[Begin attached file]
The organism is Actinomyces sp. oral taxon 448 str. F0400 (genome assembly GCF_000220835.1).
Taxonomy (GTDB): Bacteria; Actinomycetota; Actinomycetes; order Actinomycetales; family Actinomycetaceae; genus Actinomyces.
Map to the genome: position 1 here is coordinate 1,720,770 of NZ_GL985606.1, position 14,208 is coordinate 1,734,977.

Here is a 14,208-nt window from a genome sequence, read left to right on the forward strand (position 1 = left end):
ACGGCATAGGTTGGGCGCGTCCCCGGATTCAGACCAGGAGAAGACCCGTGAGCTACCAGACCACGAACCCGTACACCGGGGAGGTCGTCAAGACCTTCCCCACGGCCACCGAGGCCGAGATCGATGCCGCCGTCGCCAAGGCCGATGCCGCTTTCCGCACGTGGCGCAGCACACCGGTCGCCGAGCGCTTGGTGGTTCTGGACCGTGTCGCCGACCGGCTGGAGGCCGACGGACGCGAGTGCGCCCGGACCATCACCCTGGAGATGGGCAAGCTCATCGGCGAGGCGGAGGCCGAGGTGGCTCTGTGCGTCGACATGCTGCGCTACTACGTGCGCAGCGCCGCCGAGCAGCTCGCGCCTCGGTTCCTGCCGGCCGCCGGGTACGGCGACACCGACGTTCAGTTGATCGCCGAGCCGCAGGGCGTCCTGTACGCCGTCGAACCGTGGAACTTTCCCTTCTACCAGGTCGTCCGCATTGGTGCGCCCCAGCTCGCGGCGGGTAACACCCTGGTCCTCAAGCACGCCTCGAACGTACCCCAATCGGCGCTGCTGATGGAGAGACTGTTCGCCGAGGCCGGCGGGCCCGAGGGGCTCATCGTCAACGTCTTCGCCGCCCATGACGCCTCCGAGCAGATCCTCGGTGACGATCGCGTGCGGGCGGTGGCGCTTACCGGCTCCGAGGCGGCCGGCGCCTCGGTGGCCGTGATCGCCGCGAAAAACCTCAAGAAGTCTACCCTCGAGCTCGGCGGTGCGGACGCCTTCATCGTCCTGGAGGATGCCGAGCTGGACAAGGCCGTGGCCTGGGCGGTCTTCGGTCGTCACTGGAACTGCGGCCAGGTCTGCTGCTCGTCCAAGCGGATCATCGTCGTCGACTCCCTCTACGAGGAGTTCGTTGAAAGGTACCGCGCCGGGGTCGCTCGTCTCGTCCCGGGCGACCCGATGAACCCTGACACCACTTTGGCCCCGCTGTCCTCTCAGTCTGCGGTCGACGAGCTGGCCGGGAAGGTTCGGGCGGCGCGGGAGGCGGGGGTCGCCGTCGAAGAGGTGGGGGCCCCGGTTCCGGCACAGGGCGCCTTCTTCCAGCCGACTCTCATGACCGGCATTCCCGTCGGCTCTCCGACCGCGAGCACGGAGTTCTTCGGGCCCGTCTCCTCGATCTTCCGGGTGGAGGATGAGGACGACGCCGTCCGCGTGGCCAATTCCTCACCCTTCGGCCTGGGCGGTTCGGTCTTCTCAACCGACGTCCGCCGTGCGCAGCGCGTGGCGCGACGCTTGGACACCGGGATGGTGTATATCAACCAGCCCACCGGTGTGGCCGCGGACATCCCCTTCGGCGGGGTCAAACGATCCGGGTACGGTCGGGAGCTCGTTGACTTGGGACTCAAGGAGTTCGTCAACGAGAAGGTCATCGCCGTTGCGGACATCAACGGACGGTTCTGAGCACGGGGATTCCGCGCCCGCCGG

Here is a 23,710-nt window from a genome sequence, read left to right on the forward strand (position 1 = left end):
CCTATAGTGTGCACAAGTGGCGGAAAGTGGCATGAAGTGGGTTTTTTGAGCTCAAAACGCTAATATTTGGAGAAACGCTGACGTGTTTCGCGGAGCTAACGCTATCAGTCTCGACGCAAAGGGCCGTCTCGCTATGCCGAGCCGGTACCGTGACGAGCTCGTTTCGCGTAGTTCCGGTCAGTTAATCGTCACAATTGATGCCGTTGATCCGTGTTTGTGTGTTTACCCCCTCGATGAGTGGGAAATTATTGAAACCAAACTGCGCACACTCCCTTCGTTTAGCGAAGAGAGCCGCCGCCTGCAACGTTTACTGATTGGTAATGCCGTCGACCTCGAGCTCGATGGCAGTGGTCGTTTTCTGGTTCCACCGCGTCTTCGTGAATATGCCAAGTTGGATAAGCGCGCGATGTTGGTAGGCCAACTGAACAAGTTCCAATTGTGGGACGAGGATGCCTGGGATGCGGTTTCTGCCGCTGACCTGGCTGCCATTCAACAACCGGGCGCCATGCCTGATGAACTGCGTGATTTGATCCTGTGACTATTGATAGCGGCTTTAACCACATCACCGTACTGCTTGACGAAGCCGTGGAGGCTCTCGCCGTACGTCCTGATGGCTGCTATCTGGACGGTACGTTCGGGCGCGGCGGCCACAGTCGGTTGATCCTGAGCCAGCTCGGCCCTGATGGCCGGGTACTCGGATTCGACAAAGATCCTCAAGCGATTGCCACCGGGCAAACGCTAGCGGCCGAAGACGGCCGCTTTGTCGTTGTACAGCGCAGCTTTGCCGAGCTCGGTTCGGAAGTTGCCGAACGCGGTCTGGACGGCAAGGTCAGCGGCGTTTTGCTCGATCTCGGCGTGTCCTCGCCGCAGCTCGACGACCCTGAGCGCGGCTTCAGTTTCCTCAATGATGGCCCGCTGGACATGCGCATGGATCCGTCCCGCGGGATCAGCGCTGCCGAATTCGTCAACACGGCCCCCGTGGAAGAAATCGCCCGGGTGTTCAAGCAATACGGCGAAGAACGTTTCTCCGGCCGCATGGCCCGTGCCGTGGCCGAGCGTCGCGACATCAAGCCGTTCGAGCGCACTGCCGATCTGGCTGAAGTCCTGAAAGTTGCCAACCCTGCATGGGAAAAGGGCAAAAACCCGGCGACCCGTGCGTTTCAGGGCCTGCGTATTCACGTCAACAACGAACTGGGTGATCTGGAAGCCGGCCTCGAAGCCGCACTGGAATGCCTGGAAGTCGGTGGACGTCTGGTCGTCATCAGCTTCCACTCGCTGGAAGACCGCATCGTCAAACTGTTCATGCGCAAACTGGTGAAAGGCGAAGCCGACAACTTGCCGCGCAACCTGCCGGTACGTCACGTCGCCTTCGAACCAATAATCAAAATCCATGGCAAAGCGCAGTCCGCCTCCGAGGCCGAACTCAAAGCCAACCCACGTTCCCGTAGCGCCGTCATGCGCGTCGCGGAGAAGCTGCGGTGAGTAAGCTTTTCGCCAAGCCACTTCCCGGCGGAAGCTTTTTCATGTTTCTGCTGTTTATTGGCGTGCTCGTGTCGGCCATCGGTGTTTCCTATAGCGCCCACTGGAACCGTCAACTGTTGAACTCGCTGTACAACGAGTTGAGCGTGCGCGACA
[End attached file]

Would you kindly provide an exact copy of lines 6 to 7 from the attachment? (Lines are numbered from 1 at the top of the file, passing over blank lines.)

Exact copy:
Here is a 23,710-nt window from a genome sequence, read left to right on the forward strand (position 1 = left end):
CCTATAGTGTGCACAAGTGGCGGAAAGTGGCATGAAGTGGGTTTTTTGAGCTCAAAACGCTAATATTTGGAGAAACGCTGACGTGTTTCGCGGAGCTAACGCTATCAGTCTCGACGCAAAGGGCCGTCTCGCTATGCCGAGCCGGTACCGTGACGAGCTCGTTTCGCGTAGTTCCGGTCAGTTAATCGTCACAATTGATGCCGTTGATCCGTGTTTGTGTGTTTACCCCCTCGATGAGTGGGAAATTATTGAAACCAAACTGCGCACACTCCCTTCGTTTAGCGAAGAGAGCCGCCGCCTGCAACGTTTACTGATTGGTAATGCCGTCGACCTCGAGCTCGATGGCAGTGGTCGTTTTCTGGTTCCACCGCGTCTTCGTGAATATGCCAAGTTGGATAAGCGCGCGATGTTGGTAGGCCAACTGAACAAGTTCCAATTGTGGGACGAGGATGCCTGGGATGCGGTTTCTGCCGCTGACCTGGCTGCCATTCAACAACCGGGCGCCATGCCTGATGAACTGCGTGATTTGATCCTGTGACTATTGATAGCGGCTTTAACCACATCACCGTACTGCTTGACGAAGCCGTGGAGGCTCTCGCCGTACGTCCTGATGGCTGCTATCTGGACGGTACGTTCGGGCGCGGCGGCCACAGTCGGTTGATCCTGAGCCAGCTCGGCCCTGATGGCCGGGTACTCGGATTCGACAAAGATCCTCAAGCGATTGCCACCGGGCAAACGCTAGCGGCCGAAGACGGCCGCTTTGTCGTTGTACAGCGCAGCTTTGCCGAGCTCGGTTCGGAAGTTGCCGAACGCGGTCTGGACGGCAAGGTCAGCGGCGTTTTGCTCGATCTCGGCGTGTCCTCGCCGCAGCTCGACGACCCTGAGCGCGGCTTCAGTTTCCTCAATGATGGCCCGCTGGACATGCGCATGGATCCGTCCCGCGGGATCAGCGCTGCCGAATTCGTCAACACGGCCCCCGTGGAAGAAATCGCCCGGGTGTTCAAGCAATACGGCGAAGAACGTTTCTCCGGCCGCATGGCCCGTGCCGTGGCCGAGCGTCGCGACATCAAGCCGTTCGAGCGCACTGCCGATCTGGCTGAAGTCCTGAAAGTTGCCAACCCTGCATGGGAAAAGGGCAAAAACCCGGCGACCCGTGCGTTTCAGGGCCTGCGTATTCACGTCAACAACGAACTGGGTGATCTGGAAGCCGGCCTCGAAGCCGCACTGGAATGCCTGGAAGTCGGTGGACGTCTGGTCGTCATCAGCTTCCACTCGCTGGAAGACCGCATCGTCAAACTGTTCATGCGCAAACTGGTGAAAGGCGAAGCCGACAACTTGCCGCGCAACCTGCCGGTACGTCACGTCGCCTTCGAACCAATAATCAAAATCCATGGCAAAGCGCAGTCCGCCTCCGAGGCCGAACTCAAAGCCAACCCACGTTCCCGTAGCGCCGTCATGCGCGTCGCGGAGAAGCTGCGGTGAGTAAGCTTTTCGCCAAGCCACTTCCCGGCGGAAGCTTTTTCATGTTTCTGCTGTTTATTGGCGTGCTCGTGTCGGCCATCGGTGTTTCCTATAGCGCCCACTGGAACCGTCAACTGTTGAACTCGCTGTACAACGAGTTGAGCGTGCGCGACA